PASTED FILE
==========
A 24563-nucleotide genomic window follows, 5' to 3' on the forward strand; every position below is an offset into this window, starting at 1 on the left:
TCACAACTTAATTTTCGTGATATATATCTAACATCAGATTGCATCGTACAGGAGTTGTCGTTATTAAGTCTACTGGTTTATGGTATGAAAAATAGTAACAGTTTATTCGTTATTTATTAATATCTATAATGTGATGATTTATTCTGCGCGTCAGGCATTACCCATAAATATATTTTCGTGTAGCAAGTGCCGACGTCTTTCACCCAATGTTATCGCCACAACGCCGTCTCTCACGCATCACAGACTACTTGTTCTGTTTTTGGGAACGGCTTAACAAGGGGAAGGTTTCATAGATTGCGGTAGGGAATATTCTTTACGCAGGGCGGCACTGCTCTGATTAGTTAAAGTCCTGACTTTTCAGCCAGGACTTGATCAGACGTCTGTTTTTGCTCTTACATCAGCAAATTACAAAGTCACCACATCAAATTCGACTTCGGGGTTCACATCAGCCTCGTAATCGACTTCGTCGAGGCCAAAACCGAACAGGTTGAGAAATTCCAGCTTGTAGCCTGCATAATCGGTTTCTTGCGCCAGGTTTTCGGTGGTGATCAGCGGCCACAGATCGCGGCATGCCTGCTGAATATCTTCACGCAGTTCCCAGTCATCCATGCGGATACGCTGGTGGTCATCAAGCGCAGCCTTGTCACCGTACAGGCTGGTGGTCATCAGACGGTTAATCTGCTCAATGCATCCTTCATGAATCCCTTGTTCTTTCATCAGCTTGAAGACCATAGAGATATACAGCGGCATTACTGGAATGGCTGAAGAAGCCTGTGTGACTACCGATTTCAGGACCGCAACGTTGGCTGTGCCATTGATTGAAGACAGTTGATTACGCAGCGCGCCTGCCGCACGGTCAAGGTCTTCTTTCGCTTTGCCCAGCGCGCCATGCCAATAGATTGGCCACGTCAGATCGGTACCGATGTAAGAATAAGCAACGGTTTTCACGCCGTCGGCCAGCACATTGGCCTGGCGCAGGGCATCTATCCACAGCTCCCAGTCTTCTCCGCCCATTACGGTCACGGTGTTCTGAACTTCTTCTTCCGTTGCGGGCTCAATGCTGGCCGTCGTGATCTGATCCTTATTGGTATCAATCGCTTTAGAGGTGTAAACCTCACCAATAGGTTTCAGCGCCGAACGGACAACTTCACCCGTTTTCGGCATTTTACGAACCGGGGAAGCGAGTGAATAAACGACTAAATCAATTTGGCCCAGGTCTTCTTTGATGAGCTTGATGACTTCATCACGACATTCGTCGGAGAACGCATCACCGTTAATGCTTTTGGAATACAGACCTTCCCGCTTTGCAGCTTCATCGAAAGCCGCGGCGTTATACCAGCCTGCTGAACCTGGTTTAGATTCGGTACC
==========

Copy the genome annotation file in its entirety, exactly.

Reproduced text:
A 24563-nucleotide genomic window follows, 5' to 3' on the forward strand; every position below is an offset into this window, starting at 1 on the left:
TCACAACTTAATTTTCGTGATATATATCTAACATCAGATTGCATCGTACAGGAGTTGTCGTTATTAAGTCTACTGGTTTATGGTATGAAAAATAGTAACAGTTTATTCGTTATTTATTAATATCTATAATGTGATGATTTATTCTGCGCGTCAGGCATTACCCATAAATATATTTTCGTGTAGCAAGTGCCGACGTCTTTCACCCAATGTTATCGCCACAACGCCGTCTCTCACGCATCACAGACTACTTGTTCTGTTTTTGGGAACGGCTTAACAAGGGGAAGGTTTCATAGATTGCGGTAGGGAATATTCTTTACGCAGGGCGGCACTGCTCTGATTAGTTAAAGTCCTGACTTTTCAGCCAGGACTTGATCAGACGTCTGTTTTTGCTCTTACATCAGCAAATTACAAAGTCACCACATCAAATTCGACTTCGGGGTTCACATCAGCCTCGTAATCGACTTCGTCGAGGCCAAAACCGAACAGGTTGAGAAATTCCAGCTTGTAGCCTGCATAATCGGTTTCTTGCGCCAGGTTTTCGGTGGTGATCAGCGGCCACAGATCGCGGCATGCCTGCTGAATATCTTCACGCAGTTCCCAGTCATCCATGCGGATACGCTGGTGGTCATCAAGCGCAGCCTTGTCACCGTACAGGCTGGTGGTCATCAGACGGTTAATCTGCTCAATGCATCCTTCATGAATCCCTTGTTCTTTCATCAGCTTGAAGACCATAGAGATATACAGCGGCATTACTGGAATGGCTGAAGAAGCCTGTGTGACTACCGATTTCAGGACCGCAACGTTGGCTGTGCCATTGATTGAAGACAGTTGATTACGCAGCGCGCCTGCCGCACGGTCAAGGTCTTCTTTCGCTTTGCCCAGCGCGCCATGCCAATAGATTGGCCACGTCAGATCGGTACCGATGTAAGAATAAGCAACGGTTTTCACGCCGTCGGCCAGCACATTGGCCTGGCGCAGGGCATCTATCCACAGCTCCCAGTCTTCTCCGCCCATTACGGTCACGGTGTTCTGAACTTCTTCTTCCGTTGCGGGCTCAATGCTGGCCGTCGTGATCTGATCCTTATTGGTATCAATCGCTTTAGAGGTGTAAACCTCACCAATAGGTTTCAGCGCCGAACGGACAACTTCACCCGTTTTCGGCATTTTACGAACCGGGGAAGCGAGTGAATAAACGACTAAATCAATTTGGCCCAGGTCTTCTTTGATGAGCTTGATGACTTCATCACGACATTCGTCGGAGAACGCATCACCGTTAATGCTTTTGGAATACAGACCTTCCCGCTTTGCAGCTTCATCGAAAGCCGCGGCGTTATACCAGCCTGCTGAACCTGGTTTAGATTCGGTACC